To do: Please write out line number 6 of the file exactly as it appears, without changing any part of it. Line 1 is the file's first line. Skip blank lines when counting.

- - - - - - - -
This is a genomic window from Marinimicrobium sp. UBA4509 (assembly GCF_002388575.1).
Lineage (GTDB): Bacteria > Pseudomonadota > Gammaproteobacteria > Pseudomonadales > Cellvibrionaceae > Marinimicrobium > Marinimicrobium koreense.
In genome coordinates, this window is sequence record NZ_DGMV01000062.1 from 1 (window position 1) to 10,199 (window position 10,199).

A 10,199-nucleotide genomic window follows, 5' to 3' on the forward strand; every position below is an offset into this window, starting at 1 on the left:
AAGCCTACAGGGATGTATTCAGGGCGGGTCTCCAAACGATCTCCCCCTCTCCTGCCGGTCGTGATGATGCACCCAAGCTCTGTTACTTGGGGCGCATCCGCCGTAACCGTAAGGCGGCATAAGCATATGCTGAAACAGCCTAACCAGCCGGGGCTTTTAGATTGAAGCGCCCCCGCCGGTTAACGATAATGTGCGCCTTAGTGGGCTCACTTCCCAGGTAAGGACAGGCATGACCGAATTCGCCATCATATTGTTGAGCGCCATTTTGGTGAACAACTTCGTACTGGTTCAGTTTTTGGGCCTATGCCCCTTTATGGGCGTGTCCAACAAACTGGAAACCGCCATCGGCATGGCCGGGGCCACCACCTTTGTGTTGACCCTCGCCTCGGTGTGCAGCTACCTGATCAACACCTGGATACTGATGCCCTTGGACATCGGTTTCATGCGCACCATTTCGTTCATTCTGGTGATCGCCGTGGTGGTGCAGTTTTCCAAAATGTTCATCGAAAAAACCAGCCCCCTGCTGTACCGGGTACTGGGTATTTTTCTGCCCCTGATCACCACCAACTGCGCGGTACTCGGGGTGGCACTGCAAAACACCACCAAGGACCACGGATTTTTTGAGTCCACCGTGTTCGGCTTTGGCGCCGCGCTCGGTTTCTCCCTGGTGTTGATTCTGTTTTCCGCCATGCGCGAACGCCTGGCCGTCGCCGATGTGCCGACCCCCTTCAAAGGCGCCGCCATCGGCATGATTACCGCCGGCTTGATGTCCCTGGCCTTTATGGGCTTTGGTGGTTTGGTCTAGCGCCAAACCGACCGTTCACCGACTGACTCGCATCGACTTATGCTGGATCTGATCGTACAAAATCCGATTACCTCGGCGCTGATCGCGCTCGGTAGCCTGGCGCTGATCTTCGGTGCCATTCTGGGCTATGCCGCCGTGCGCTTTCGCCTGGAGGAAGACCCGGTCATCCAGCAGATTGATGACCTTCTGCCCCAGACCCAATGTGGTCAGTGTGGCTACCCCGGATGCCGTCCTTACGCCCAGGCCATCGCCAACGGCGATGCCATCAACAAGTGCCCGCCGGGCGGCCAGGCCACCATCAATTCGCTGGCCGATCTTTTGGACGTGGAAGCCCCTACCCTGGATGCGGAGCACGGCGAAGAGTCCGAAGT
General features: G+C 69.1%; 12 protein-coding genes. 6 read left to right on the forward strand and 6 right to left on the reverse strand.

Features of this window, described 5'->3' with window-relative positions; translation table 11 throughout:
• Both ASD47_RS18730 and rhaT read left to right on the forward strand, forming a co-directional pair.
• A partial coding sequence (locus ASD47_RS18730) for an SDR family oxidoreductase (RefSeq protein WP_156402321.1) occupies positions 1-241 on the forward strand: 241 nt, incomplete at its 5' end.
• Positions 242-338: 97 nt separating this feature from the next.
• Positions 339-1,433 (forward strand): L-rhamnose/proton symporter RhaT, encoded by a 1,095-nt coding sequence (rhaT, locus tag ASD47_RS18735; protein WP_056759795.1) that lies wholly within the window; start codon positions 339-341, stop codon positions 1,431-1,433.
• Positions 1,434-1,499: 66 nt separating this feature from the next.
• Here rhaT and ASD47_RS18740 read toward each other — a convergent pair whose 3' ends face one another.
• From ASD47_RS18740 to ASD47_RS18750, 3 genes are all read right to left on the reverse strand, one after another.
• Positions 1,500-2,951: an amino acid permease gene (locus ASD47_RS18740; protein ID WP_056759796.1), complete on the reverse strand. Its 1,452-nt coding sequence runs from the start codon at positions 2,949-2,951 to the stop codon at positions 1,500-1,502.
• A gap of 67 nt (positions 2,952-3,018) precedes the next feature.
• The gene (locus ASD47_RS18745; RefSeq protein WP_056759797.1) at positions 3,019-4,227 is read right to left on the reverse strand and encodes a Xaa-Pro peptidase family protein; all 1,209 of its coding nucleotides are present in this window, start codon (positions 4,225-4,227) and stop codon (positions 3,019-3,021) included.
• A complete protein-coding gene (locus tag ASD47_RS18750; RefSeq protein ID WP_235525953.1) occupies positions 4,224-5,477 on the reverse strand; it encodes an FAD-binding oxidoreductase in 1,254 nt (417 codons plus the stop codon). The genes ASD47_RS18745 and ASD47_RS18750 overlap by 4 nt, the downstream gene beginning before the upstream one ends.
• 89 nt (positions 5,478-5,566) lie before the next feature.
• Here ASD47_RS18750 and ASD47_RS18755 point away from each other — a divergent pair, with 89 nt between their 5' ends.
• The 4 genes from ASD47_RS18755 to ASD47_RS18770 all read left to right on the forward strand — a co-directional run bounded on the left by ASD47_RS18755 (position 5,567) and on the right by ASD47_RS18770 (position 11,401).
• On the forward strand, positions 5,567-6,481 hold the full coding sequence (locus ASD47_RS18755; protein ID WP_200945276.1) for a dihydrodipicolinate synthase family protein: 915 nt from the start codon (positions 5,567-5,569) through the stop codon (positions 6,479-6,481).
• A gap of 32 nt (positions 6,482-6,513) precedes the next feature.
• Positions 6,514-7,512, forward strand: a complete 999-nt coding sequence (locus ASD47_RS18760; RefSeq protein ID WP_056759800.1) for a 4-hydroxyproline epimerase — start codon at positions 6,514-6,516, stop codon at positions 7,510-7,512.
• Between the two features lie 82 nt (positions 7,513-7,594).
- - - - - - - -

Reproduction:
General features: G+C 69.1%; 12 protein-coding genes. 6 read left to right on the forward strand and 6 right to left on the reverse strand.